Over thousands of years, ancient objects hidden in snow and ice in the Norwegian mountains appear at an unprecedented rate, with archeologists trying to gather them all before it is too late.

The research results were remarkable: iron arrowheads from 1,500 years old, tunics from the Iron Age and even the remains of the wooden ski with leather binding left somewhere behind sometime in the year 700.

The cause behind the rapid emergence of these old relics is climate change, which dramatically reduces the alpine ice, which is a time capsule for lost treasures, by low natural snow and hotter summers.

Lars Pilö, an archeologist who works for the county council of Oppland, told Archaeology in 2013 that “ice is a time machine.” “When you’re really lucky, the artifacts are exposed for the first time since they were lost.”

Unlike glaciers, which tend to crush and grind objects as they move down a mountain, the majority of artifacts coming out of Norway are being recovered from ice patches.

These isolated non-moving accumulations of ice and snow are significant to the archeological record because of their extreme stability, with many containing layers of seasonal snowpack dating back thousands of years.

Sections of ice in the Juvfonne snow patch in Jotunheimen, Norway, are an astounding 7,600 years old, according to a 2017 study.

An Iron Age tunic recovered from the Lendbreen ice patch in August 2011.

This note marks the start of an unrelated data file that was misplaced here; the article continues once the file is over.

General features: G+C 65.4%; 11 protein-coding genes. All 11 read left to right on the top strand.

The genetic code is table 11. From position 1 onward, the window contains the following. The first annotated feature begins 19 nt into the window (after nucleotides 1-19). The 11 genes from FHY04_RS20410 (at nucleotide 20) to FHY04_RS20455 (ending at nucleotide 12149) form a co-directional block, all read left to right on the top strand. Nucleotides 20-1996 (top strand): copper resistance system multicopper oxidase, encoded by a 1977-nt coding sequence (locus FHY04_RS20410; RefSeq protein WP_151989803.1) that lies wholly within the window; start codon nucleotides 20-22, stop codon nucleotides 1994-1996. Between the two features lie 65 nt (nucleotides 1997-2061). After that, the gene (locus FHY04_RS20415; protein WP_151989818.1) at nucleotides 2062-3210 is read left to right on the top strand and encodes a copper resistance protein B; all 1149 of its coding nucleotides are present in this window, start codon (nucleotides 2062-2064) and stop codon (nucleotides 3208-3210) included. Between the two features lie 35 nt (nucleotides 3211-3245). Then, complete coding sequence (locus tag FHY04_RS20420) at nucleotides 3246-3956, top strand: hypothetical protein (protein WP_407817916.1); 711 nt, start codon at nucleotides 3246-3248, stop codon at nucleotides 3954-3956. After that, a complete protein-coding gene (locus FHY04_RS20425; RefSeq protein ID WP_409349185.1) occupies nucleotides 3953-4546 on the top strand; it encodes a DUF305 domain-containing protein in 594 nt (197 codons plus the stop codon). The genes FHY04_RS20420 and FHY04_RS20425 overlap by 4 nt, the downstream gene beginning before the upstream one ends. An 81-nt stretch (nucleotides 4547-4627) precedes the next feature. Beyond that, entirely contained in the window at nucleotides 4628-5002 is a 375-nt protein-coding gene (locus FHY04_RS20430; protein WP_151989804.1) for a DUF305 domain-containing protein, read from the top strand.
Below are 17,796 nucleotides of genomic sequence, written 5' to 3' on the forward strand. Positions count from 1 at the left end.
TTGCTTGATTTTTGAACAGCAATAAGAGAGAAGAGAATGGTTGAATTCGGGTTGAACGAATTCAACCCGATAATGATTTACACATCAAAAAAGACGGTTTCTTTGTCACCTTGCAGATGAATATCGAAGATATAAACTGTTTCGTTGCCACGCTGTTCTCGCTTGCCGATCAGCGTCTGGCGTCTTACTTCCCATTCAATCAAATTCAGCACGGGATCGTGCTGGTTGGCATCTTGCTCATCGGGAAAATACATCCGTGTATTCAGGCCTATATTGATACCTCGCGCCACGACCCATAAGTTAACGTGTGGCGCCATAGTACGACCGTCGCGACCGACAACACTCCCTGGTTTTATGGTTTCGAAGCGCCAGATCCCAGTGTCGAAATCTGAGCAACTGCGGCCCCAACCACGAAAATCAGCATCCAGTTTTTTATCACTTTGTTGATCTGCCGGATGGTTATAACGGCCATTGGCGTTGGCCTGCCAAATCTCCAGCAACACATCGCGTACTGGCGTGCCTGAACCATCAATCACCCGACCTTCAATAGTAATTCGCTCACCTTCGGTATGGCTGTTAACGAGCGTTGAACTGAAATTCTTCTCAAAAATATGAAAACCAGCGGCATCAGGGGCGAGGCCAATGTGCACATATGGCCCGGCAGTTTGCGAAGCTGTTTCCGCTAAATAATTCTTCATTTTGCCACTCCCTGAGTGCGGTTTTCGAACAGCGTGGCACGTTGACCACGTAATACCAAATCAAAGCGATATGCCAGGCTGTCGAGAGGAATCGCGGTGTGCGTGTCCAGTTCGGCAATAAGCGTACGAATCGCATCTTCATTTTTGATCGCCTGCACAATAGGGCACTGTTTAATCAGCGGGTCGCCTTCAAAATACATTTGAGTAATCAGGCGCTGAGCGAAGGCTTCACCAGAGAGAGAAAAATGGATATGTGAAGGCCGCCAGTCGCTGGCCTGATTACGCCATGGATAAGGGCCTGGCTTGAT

Despite their remote setting and scarce visits from modern-day humans, ice patches for thousands of years were veritable hot spots for ancient hunters.

In the summer, reindeer herds often crowd together on the islands of snow and ice to escape pesky, biting botflies, which have a strong aversion to the cooler temperatures. In the past, hunters would follow, losing or forgetting precious equipment along the way that was later buried and preserved in the winter snows.

Some items, such as the 1,600-year-old knife shown in the video below, look as if they were lost only a few decades ago.

Because ice patches in the past have contracted and expanded due to temperature shifts, many of the objects recovered have likely one time or another been exposed and then reburied by snow and ice. They also have a tendency to be carried by meltwater.

As explained on the Secrets of the Ice Facebook page, the 2,600-year-old arrows shown in the image below were washed downslope far from the place they were originally lost.